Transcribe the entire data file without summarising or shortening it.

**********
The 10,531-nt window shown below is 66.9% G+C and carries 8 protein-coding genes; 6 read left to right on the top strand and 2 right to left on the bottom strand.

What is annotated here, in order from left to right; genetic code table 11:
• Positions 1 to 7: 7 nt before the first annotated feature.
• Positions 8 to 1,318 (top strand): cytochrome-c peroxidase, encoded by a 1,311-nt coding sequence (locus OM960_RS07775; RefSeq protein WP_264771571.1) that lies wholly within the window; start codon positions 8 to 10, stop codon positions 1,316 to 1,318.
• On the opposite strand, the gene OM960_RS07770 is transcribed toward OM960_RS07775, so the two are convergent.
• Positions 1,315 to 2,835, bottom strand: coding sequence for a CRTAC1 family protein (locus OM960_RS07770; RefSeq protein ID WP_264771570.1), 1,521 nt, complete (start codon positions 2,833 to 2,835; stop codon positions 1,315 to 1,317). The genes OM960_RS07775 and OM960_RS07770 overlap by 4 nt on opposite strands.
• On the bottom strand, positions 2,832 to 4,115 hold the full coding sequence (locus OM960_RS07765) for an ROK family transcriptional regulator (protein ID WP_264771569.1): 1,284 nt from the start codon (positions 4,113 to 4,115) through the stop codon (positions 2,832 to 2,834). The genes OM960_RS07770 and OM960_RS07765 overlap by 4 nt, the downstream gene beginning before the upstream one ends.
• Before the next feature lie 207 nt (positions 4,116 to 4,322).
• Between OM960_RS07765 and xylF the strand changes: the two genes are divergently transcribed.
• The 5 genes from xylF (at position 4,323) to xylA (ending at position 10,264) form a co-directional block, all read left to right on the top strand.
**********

The 10,531-nt window shown below is 66.9% G+C and carries 8 protein-coding genes; 6 read left to right on the top strand and 2 right to left on the bottom strand.

What is annotated here, in order from left to right; genetic code table 11:
• Positions 1 to 7: 7 nt before the first annotated feature.
• Positions 8 to 1,318 (top strand): cytochrome-c peroxidase, encoded by a 1,311-nt coding sequence (locus OM960_RS07775; RefSeq protein WP_264771571.1) that lies wholly within the window; start codon positions 8 to 10, stop codon positions 1,316 to 1,318.
• On the opposite strand, the gene OM960_RS07770 is transcribed toward OM960_RS07775, so the two are convergent.
• Positions 1,315 to 2,835, bottom strand: coding sequence for a CRTAC1 family protein (locus OM960_RS07770; RefSeq protein ID WP_264771570.1), 1,521 nt, complete (start codon positions 2,833 to 2,835; stop codon positions 1,315 to 1,317). The genes OM960_RS07775 and OM960_RS07770 overlap by 4 nt on opposite strands.
• On the bottom strand, positions 2,832 to 4,115 hold the full coding sequence (locus OM960_RS07765) for an ROK family transcriptional regulator (protein ID WP_264771569.1): 1,284 nt from the start codon (positions 4,113 to 4,115) through the stop codon (positions 2,832 to 2,834). The genes OM960_RS07770 and OM960_RS07765 overlap by 4 nt, the downstream gene beginning before the upstream one ends.
• Before the next feature lie 207 nt (positions 4,116 to 4,322).
• Between OM960_RS07765 and xylF the strand changes: the two genes are divergently transcribed.
• The 5 genes from xylF (at position 4,323) to xylA (ending at position 10,264) form a co-directional block, all read left to right on the top strand.